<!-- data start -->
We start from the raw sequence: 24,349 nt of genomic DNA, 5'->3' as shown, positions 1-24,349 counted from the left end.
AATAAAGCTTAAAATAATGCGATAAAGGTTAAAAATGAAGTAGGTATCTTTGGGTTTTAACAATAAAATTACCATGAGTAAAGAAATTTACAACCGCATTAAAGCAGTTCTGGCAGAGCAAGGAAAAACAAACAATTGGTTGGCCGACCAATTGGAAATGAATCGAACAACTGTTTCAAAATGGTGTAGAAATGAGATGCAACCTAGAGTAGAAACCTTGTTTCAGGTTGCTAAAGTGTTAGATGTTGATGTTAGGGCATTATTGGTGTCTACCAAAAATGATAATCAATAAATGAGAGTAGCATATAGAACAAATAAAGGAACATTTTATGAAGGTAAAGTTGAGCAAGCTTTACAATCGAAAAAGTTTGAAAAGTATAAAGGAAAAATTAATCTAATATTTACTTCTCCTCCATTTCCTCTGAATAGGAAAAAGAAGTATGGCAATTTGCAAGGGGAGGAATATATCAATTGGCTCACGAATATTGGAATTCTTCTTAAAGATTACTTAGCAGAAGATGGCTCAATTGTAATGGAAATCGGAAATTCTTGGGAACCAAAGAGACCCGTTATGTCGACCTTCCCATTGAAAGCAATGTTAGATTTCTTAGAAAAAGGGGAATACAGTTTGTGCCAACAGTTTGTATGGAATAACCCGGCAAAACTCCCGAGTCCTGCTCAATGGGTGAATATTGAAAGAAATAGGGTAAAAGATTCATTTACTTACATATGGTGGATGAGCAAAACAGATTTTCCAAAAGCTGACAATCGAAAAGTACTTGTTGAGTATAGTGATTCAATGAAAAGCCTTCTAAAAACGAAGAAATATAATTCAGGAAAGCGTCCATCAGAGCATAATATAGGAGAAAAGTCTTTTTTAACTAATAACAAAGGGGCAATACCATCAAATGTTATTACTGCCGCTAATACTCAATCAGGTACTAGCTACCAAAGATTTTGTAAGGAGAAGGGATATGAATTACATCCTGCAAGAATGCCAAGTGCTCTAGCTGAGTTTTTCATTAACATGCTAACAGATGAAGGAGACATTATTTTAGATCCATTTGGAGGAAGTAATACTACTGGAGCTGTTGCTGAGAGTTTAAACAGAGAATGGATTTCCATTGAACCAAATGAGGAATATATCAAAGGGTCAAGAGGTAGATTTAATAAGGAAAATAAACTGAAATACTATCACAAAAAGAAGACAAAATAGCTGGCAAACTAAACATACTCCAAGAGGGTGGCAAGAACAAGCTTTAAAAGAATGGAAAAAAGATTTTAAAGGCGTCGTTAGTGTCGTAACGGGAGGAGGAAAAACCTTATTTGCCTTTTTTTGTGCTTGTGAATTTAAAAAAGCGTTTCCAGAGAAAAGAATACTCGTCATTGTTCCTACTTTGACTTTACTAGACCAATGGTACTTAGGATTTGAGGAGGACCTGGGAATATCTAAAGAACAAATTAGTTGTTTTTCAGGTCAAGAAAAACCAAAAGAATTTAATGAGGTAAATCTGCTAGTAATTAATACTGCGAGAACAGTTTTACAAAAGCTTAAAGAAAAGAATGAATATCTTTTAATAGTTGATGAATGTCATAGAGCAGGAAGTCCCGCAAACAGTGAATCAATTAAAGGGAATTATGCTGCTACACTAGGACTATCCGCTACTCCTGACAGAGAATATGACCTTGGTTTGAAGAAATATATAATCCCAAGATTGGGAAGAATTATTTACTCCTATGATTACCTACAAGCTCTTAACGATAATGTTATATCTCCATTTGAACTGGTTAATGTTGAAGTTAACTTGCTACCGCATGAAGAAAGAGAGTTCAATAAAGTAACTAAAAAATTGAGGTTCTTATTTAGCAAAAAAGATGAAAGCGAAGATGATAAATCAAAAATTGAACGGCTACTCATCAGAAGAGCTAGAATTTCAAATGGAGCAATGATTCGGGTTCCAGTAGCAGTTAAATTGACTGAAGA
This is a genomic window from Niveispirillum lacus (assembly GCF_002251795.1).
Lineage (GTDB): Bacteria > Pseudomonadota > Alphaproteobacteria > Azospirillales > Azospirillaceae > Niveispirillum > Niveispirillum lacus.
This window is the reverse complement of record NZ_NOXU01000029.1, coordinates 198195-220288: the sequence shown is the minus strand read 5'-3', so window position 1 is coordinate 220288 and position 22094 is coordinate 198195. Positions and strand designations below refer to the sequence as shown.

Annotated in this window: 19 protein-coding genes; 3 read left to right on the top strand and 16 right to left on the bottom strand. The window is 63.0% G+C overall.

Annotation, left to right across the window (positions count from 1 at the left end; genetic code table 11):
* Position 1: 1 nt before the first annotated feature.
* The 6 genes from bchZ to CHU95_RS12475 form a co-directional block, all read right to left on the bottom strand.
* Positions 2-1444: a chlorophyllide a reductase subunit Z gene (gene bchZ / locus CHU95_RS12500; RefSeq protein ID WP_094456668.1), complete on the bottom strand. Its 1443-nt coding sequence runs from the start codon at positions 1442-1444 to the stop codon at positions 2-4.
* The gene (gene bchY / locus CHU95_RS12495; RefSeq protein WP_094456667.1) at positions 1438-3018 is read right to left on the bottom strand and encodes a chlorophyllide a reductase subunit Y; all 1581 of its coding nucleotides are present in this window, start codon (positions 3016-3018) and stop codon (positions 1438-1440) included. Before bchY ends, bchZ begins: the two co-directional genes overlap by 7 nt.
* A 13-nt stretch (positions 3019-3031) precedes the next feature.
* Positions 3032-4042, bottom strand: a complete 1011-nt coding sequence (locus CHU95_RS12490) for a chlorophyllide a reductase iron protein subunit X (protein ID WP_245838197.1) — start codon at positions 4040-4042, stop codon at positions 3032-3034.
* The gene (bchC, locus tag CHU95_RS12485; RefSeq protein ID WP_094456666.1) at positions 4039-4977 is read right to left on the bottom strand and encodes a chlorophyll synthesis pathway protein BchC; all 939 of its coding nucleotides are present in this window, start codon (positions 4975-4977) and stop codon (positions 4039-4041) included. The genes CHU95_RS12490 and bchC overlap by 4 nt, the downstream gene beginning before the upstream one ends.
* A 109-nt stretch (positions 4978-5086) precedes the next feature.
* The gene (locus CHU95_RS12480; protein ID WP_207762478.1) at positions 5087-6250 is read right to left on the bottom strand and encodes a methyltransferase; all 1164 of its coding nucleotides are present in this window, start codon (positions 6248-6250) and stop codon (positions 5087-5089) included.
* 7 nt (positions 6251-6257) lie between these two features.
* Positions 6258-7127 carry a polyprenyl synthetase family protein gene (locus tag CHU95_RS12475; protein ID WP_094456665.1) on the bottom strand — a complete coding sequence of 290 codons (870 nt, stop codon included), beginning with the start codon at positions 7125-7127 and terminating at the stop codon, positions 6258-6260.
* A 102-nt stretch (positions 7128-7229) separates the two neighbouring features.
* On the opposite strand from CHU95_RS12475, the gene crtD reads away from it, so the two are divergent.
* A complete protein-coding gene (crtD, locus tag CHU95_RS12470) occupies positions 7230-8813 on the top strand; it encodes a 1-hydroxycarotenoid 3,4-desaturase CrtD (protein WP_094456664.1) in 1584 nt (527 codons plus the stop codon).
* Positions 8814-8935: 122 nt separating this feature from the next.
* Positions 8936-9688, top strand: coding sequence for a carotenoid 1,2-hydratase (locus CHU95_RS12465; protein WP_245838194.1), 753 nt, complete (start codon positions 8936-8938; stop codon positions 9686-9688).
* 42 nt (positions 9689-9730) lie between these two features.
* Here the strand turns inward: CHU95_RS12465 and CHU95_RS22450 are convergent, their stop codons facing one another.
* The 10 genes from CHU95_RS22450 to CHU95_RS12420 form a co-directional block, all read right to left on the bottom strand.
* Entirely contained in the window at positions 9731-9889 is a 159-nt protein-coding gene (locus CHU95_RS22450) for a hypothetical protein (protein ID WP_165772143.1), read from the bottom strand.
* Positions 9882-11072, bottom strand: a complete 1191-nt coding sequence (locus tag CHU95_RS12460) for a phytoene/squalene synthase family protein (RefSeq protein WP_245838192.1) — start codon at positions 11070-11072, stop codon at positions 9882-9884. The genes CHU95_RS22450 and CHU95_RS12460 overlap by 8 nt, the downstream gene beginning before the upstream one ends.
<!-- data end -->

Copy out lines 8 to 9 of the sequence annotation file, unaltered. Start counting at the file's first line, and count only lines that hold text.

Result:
* Position 1: 1 nt before the first annotated feature.
* The 6 genes from bchZ to CHU95_RS12475 form a co-directional block, all read right to left on the bottom strand.